Child Support Calamities

We frequently hear about “deadbeat dads” who don’t pay child support. However, the patently unfair way fathers are often treated by the family court system in this country is usually ignored because most stories on the subject focus more on vilifying men in child support disputes than pointing out how some of them may be victimized as well. But luckily, this Phyllis Schlafly column gives the sort of stories that often slip under the media’s radar the attention that they deserve:

“This injustice to our reservists serving in Iraq should be remedied by Congress and state legislatures before more fathers meet the fate of Bobby Sherrill, a father of two from North Carolina, who worked for Lockheed in Kuwait before being captured and held hostage by Iraq for five terrible months. The night he returned from the Persian Gulf he was arrested for failing to pay $1,425 in child support while he was a captive.

Just last week, a Wilkes Barre, PA judge sentenced 28 to jail for failure to pay small amounts of child support, one as little as $322. One of the most common punishments for falling behind in family-court-ordered payments is to take away a father’s driver’s license, costing him his job, then demand that he make his child-support payments anyway, and throw him in jail when that proves impossible.

Politicians today are engaged in a spirited debate about giving driver’s licenses to illegal aliens so they can get to work. But somehow the law has already decided that a divorced father, who may have fallen behind in child-support payments, should be punished by having his driver’s license taken away.

The New York Times just exposed the ridiculous case of truck driver Donald Gardner who was left penniless after a 1997 car accident cost him three years of hospitalization. When he tried to return to work, he found that the state had taken away his driver’s license because he owed $119,846 in child support.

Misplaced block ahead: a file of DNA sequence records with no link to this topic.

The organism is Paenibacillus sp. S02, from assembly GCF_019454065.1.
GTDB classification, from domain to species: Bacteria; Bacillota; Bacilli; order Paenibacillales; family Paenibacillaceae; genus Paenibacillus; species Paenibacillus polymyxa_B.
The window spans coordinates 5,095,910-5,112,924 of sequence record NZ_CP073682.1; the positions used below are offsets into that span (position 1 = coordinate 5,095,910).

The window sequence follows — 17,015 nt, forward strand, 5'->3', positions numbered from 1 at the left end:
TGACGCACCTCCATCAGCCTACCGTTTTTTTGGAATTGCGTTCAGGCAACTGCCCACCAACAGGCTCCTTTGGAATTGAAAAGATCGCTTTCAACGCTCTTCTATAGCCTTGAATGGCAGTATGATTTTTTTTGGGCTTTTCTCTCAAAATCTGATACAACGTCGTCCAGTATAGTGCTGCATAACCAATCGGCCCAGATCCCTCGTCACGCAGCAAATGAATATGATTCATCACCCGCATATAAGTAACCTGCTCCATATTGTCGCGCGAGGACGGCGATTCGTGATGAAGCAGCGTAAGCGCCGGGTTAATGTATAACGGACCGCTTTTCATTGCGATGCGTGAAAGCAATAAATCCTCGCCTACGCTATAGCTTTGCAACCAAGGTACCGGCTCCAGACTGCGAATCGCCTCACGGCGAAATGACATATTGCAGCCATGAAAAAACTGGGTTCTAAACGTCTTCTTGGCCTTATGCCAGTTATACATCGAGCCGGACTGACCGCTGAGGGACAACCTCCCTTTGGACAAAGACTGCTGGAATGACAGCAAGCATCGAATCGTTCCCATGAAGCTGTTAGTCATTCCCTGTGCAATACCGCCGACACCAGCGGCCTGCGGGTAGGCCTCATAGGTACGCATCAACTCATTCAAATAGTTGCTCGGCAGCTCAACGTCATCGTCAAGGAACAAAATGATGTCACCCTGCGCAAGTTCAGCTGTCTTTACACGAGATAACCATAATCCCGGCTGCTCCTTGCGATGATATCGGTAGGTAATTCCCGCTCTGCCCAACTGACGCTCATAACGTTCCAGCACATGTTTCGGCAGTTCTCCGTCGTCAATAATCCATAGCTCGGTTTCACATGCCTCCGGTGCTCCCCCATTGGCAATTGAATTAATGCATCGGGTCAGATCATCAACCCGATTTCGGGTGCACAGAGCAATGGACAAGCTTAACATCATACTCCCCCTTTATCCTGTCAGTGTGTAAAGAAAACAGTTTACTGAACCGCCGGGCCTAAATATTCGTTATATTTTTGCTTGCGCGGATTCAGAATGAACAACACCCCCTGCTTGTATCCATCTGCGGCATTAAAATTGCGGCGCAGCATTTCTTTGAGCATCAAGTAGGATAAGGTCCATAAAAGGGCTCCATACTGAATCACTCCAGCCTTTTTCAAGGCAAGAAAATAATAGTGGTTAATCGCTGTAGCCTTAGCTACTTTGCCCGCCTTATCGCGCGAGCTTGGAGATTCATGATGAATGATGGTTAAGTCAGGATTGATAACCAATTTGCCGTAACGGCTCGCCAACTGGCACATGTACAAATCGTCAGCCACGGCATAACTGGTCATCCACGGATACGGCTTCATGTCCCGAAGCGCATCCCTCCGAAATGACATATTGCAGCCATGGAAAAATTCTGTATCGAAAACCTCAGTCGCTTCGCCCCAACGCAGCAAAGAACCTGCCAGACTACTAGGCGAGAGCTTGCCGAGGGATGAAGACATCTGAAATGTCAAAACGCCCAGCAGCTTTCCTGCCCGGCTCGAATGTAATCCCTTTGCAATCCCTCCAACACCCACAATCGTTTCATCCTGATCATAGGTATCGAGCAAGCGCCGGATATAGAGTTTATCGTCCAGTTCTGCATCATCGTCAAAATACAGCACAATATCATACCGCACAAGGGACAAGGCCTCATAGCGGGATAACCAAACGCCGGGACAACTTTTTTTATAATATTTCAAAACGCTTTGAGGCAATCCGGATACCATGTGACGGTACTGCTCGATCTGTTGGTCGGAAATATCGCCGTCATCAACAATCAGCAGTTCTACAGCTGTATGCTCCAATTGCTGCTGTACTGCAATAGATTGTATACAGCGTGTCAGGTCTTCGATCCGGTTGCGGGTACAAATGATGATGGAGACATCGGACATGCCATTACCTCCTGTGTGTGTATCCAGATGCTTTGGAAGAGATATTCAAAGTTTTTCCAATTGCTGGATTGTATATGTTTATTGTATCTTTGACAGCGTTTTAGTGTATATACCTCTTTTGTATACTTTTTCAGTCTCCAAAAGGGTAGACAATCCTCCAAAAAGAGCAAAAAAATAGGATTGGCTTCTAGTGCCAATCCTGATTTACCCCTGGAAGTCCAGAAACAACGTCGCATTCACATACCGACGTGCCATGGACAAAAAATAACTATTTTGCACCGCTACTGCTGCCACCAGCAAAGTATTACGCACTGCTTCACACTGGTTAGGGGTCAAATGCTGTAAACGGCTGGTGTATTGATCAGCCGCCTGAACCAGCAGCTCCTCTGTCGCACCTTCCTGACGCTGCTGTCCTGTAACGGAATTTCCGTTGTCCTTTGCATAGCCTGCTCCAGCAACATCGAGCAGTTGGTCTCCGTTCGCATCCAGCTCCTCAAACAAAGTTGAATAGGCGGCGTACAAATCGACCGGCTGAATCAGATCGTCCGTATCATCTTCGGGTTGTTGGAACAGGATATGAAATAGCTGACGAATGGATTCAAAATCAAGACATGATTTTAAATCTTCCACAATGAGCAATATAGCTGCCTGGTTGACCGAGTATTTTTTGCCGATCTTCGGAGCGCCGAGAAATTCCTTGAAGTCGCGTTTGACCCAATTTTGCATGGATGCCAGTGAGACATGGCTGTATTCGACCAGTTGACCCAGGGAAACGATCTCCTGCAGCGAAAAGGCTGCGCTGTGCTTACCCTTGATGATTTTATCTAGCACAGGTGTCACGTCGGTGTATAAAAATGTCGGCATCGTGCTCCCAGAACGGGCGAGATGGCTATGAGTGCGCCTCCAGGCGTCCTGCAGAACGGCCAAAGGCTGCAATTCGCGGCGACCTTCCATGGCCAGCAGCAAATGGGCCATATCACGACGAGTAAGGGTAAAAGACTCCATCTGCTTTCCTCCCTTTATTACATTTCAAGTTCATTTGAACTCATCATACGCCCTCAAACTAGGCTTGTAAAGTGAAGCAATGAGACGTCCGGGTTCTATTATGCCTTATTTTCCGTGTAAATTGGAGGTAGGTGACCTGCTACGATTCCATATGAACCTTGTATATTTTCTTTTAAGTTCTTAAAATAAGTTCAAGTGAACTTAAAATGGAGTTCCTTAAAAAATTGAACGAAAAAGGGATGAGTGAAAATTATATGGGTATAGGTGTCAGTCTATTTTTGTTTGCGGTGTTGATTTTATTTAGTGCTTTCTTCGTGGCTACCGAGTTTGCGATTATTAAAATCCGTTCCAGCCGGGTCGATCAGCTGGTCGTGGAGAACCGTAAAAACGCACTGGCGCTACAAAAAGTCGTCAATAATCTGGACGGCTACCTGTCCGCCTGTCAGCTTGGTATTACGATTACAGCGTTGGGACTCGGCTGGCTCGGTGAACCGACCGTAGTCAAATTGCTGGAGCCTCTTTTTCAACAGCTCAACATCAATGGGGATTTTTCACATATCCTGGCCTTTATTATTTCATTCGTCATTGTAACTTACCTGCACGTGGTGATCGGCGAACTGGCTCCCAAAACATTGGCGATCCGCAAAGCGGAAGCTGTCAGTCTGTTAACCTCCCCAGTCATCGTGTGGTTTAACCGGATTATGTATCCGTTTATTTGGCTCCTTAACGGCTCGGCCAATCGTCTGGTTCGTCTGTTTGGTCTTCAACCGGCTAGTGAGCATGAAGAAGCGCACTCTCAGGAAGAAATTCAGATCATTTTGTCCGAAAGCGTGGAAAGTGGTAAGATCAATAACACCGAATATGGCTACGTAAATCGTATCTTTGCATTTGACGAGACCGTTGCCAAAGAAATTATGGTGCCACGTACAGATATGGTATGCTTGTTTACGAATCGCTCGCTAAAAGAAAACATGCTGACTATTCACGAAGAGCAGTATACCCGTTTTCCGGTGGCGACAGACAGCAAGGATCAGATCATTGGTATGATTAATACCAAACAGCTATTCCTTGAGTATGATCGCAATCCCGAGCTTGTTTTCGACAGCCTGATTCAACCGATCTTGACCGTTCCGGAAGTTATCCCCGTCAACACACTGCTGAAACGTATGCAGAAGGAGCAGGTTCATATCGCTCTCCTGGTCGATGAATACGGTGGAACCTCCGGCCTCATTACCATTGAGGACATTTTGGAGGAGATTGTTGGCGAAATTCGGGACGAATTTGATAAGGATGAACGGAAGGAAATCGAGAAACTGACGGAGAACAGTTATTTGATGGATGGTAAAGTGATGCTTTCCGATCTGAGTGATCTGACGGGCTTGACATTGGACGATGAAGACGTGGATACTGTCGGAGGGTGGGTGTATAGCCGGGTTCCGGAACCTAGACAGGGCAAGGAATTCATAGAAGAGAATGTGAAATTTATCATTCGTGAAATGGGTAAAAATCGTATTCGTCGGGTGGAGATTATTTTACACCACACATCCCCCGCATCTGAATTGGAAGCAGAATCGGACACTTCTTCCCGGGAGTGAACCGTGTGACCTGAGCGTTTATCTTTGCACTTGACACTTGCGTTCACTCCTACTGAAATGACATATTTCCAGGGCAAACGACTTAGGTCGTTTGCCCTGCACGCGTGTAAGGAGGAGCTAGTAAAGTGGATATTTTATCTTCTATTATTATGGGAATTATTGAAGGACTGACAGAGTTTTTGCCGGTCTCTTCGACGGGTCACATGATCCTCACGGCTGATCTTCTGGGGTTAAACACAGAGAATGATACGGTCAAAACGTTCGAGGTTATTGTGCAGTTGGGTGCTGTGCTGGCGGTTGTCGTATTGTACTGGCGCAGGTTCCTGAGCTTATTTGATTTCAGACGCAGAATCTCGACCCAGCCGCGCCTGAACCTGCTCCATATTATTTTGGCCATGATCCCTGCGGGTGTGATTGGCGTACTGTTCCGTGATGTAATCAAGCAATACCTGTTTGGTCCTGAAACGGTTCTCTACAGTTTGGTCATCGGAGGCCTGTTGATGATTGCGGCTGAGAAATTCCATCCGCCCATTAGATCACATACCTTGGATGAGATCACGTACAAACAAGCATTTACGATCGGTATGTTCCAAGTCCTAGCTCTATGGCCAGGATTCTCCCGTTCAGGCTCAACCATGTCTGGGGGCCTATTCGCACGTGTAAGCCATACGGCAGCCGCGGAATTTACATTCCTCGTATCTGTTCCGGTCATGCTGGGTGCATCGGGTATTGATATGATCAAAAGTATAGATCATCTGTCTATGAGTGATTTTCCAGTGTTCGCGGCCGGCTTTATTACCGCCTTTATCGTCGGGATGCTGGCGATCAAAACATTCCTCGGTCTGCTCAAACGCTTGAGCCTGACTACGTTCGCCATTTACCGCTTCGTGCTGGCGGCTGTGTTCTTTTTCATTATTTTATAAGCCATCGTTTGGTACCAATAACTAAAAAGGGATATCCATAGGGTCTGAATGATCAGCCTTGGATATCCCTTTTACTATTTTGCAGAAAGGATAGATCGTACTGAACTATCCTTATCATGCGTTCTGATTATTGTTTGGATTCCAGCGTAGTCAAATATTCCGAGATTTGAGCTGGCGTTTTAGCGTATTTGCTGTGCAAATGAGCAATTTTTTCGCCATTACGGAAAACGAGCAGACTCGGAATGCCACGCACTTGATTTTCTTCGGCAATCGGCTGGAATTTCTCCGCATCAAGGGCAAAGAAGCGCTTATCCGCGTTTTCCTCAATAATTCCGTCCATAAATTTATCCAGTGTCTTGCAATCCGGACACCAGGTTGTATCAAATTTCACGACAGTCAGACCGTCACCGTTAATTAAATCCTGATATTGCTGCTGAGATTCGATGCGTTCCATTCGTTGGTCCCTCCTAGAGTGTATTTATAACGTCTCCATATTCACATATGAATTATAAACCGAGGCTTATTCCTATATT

The Times reported that, as of 2003, fathers allegedly owed $96 billion in child-support. However, 70 percent is owed by men who earn less than $10,000 a year or have no wage earnings at all, so we have a $3 billion government bureaucracy working to get blood out of a turnip.

The most bizarre part of the system is that child-support payments are not required to be spent on the children and are not based on any estimates of their needs or expenses. The support orders come from court-created formulas based on the income of the father, while the mother is allowed to treat the payments like any other entitlement such as welfare or alimony.

Although there are no official statistics, estimates are that more than 100,000 fathers are jailed each year for missing their child-support payments. Another perverse feature of the current system is that child-support payments have nothing to do with whether the father is allowed to see his children and there is no enforcement of his visitation rights.

Debtors’ prisons were common in colonial times, but they were abolished by the new United States government, one of the great improvements we made on English law. Then we adopted bankruptcy laws to allow people a fresh start when they are overwhelmed by debt, but child-support debts are not permitted to be discharged in bankruptcy.

The federal Bradley Amendment, named for the liberal Senator Bill Bradley, takes us back to the cruel days of debtors’ prisons. It requires that a child-support debt cannot be retroactively reduced or forgiven, and the states enforce this law no matter what the change in a father’s income, no matter if he is sent to war or locked up in prison, no matter if he is unemployed or hospitalized or even dead, no matter if DNA proves the guy is not the father, and no matter if he is never allowed to see his children.”

Nobody wants deadbeat parents to be out living it up while their kids are denied the basic necessities. However, it’s obvious that the current system we have is draconian and in great need of reform…

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